4) De-decentralisation. And how are we meant to resolve Miliband’s passion for decentralisation with his, erm, indifference about decentralisation? He may talk the talk, but his party has also resisted such people-powers as elected police commissioners and referenda for council tax increases. Okay, I’ll admit: Labour doesn’t need to agree with all of the Government’s localism agenda for their own. I was bring a bit flip with that question above. But there are, nonetheless, some distinct contradictions in the Labour leader’s position. As Harry Phibbs explained on this site in February, “His speech both demands an end to the Gove Revolution – and for it go much further.”

5) Power not quite to the people. A large part of the difference between Miliband and the Government is philosophical. Where Conservatives – including David Cameron and his Big Society – tend to talk about the individuals that make up society, Labour are often more comfortable talking about the societies within society. This was apparent when folk such as David Miliband and James Purnell tried to construct a response to the Big Society. As I noted at Coffee House at the time, this featured “an emphasis on communities rather than individuals, on membership rather than freedom”. And who was helping them with this work? Jon Cruddas, who’s now in charge of Labour’s policy review.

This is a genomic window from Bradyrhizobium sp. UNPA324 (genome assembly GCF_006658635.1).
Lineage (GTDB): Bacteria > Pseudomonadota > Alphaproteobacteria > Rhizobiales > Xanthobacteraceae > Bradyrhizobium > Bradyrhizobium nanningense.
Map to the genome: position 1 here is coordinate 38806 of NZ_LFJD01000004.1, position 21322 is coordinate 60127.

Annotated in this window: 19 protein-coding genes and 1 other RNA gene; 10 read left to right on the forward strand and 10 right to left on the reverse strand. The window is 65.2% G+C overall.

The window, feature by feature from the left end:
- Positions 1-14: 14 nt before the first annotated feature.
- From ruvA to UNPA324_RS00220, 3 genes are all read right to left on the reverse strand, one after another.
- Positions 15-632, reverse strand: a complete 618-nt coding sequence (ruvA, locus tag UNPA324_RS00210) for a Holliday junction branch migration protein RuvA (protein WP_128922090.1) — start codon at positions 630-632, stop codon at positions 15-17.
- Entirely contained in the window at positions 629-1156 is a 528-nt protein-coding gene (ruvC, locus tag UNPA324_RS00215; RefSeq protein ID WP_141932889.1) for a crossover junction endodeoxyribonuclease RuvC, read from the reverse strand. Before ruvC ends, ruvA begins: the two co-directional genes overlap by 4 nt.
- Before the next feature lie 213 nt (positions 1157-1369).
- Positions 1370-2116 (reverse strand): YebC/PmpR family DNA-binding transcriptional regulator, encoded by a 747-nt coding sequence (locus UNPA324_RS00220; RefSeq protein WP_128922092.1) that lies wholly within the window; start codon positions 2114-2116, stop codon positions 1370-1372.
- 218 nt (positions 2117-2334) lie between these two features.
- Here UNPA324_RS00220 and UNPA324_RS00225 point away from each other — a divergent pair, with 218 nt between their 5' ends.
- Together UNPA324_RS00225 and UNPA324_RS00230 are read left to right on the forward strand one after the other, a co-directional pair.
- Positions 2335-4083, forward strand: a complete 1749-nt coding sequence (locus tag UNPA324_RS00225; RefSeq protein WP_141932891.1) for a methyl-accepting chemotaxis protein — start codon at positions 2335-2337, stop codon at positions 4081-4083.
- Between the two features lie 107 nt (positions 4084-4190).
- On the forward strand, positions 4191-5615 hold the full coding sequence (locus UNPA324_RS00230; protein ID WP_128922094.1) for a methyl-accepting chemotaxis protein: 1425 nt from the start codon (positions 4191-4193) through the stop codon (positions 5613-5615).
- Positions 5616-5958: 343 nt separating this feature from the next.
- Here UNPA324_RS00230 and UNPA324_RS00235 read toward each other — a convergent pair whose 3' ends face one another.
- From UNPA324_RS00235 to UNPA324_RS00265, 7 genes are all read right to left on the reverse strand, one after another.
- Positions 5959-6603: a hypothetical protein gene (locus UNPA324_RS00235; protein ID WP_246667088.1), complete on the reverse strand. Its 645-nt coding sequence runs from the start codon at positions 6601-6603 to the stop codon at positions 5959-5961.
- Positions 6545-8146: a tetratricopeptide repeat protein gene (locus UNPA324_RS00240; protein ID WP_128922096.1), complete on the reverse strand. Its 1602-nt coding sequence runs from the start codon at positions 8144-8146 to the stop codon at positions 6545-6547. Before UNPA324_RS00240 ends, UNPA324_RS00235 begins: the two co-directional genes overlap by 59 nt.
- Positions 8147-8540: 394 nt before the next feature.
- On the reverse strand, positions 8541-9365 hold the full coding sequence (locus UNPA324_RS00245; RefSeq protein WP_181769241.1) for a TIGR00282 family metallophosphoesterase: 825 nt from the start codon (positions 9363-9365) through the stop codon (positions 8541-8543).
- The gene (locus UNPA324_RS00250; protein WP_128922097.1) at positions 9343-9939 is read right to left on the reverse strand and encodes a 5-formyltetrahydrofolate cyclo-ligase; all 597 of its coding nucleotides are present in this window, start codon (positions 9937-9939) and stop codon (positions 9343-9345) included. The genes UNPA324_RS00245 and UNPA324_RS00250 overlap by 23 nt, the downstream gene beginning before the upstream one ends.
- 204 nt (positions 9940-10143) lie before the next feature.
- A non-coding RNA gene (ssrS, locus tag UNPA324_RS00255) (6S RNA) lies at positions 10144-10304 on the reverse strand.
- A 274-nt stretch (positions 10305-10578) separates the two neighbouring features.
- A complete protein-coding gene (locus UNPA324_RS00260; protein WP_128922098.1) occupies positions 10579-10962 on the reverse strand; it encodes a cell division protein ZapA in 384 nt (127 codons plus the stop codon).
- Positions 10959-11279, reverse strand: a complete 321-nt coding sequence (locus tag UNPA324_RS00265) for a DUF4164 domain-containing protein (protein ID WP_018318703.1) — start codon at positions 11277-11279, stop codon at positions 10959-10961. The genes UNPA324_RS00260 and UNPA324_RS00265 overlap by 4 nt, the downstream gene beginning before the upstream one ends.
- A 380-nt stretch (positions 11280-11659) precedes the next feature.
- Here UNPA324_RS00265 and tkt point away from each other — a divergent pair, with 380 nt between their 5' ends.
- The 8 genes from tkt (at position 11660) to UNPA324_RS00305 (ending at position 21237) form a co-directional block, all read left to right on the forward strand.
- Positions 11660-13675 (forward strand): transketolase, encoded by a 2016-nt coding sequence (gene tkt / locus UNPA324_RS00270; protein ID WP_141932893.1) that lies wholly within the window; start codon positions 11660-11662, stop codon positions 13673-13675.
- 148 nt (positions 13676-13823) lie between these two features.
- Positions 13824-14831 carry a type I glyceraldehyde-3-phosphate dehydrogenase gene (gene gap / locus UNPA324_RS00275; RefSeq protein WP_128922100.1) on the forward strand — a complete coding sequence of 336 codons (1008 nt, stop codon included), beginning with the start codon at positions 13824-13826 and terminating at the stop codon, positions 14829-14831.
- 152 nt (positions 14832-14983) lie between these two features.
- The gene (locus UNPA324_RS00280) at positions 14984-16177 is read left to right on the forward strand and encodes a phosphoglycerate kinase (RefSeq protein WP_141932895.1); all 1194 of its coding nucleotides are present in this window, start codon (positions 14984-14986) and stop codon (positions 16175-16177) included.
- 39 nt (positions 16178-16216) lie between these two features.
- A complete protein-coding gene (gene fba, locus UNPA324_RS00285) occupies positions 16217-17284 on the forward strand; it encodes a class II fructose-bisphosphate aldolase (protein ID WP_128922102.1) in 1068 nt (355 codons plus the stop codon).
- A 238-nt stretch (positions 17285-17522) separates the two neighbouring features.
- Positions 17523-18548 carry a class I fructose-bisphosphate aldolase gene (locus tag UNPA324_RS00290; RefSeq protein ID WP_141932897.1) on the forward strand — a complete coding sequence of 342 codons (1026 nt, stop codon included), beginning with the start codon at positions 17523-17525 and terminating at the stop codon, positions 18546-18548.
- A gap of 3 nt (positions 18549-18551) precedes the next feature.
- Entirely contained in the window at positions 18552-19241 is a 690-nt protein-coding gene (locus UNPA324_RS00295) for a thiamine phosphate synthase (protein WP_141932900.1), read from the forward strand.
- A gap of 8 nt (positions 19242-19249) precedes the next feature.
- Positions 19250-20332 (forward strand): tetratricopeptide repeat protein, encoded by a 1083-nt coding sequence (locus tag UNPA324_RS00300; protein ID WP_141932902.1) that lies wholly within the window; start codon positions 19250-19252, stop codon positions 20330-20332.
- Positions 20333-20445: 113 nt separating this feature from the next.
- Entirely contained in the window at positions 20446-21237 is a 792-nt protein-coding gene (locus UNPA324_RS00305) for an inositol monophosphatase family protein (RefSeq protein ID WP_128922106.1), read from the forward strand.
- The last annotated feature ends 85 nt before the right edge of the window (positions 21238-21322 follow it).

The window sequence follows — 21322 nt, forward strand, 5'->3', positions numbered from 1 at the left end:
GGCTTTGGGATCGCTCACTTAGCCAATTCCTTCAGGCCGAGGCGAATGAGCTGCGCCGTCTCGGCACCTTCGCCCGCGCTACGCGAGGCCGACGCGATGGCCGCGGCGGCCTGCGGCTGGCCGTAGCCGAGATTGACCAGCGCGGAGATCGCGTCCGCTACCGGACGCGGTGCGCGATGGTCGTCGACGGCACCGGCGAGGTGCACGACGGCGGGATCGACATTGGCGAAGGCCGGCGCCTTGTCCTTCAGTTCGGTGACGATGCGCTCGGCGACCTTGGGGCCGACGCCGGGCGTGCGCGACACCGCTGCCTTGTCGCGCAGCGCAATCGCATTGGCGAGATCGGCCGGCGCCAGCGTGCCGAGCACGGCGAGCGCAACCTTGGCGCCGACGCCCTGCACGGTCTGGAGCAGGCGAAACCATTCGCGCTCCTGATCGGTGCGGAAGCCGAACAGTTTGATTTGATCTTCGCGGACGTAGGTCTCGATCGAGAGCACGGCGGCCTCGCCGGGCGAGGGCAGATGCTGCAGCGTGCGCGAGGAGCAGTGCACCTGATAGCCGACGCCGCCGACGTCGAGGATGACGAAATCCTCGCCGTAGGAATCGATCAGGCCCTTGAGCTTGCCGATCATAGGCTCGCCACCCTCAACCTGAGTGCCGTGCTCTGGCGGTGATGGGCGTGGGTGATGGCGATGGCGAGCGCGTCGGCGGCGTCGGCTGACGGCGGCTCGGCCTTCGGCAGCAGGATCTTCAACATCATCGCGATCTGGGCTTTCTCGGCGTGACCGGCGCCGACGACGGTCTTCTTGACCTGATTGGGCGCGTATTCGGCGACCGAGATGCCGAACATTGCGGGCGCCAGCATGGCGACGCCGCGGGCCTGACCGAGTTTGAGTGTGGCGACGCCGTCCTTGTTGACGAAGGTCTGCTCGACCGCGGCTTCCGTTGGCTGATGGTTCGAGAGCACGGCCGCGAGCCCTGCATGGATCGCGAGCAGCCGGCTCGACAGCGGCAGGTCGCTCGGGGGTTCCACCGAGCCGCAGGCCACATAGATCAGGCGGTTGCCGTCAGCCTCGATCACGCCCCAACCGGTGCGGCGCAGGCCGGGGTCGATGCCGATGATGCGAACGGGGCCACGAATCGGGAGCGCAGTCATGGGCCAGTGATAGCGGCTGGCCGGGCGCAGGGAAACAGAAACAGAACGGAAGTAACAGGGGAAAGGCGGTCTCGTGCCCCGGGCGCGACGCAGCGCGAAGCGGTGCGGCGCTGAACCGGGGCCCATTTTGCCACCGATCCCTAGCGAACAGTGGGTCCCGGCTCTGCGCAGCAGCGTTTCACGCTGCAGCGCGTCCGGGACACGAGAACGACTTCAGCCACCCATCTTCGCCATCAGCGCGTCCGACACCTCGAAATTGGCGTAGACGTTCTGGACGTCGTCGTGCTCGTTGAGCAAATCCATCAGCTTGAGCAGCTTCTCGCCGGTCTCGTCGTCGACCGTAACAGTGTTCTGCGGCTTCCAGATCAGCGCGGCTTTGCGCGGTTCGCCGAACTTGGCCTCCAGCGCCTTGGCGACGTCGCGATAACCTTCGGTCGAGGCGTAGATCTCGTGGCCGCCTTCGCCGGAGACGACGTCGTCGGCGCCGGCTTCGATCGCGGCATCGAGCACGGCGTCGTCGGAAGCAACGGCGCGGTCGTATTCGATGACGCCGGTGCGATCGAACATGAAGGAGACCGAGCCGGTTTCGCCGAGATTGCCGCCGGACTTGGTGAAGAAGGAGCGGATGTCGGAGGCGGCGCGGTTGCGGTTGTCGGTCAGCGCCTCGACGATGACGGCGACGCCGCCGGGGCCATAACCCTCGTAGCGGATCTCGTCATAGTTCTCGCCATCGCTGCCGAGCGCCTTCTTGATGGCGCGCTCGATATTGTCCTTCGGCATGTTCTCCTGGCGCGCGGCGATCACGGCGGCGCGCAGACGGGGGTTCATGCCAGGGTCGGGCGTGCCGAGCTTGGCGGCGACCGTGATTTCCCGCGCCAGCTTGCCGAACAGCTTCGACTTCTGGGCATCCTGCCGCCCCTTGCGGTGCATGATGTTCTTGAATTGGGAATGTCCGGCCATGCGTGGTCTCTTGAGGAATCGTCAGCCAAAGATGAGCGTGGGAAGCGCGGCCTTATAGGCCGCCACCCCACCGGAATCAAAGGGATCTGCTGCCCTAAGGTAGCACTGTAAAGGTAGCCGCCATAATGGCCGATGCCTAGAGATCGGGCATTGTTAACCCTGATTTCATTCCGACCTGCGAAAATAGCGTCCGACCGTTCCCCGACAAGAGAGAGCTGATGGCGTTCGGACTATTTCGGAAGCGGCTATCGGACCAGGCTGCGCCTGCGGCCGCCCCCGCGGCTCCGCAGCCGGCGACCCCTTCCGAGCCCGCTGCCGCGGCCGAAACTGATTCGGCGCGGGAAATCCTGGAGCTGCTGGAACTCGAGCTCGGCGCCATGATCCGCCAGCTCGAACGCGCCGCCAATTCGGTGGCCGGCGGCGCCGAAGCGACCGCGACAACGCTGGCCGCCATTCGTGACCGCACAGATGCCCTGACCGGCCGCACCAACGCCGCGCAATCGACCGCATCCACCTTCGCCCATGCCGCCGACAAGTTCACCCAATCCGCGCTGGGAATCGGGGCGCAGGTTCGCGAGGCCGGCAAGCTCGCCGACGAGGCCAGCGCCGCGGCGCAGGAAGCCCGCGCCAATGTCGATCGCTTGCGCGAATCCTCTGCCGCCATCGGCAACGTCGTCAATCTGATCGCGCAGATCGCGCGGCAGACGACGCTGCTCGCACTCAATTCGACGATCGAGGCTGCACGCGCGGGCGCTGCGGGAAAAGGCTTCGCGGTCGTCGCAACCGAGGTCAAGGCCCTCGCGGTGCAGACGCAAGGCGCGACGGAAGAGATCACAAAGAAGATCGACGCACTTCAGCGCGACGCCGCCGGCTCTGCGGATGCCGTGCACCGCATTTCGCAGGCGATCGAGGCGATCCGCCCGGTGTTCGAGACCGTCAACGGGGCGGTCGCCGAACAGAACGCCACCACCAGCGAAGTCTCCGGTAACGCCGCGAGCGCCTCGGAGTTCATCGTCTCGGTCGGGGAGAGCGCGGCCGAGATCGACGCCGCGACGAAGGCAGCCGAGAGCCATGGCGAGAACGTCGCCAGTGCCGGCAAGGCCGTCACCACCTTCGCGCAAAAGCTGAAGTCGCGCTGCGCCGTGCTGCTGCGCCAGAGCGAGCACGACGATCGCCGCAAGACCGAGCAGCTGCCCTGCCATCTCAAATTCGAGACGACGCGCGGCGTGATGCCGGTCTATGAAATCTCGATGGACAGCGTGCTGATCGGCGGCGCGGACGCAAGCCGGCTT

6) Unfinished policy. Yep, a lot of Labour’s policy is still to be confirmed. That taskforce report was only a preliminary effort, to be followed by more as the election approaches. And so, until then, we’re left with shadow ministers insisting that council tax needs reforming, but not quite being able to say how. Admittedly, there are signs that Miliband & Co. are taking this seriously, among them the various submissions that they’ve accepted from local organisations. But there’s always the possibility that gaps could remain. So often in the past, Oppositions have found rich rhetoric in localism, but struggled for the boring details that make it happen in Government.

Which is a fine point to finish on, for it demonstrates another point: that even the more thought-out elements of Miliband’s plan still require more thought. As always with the Labour leader, question marks abound.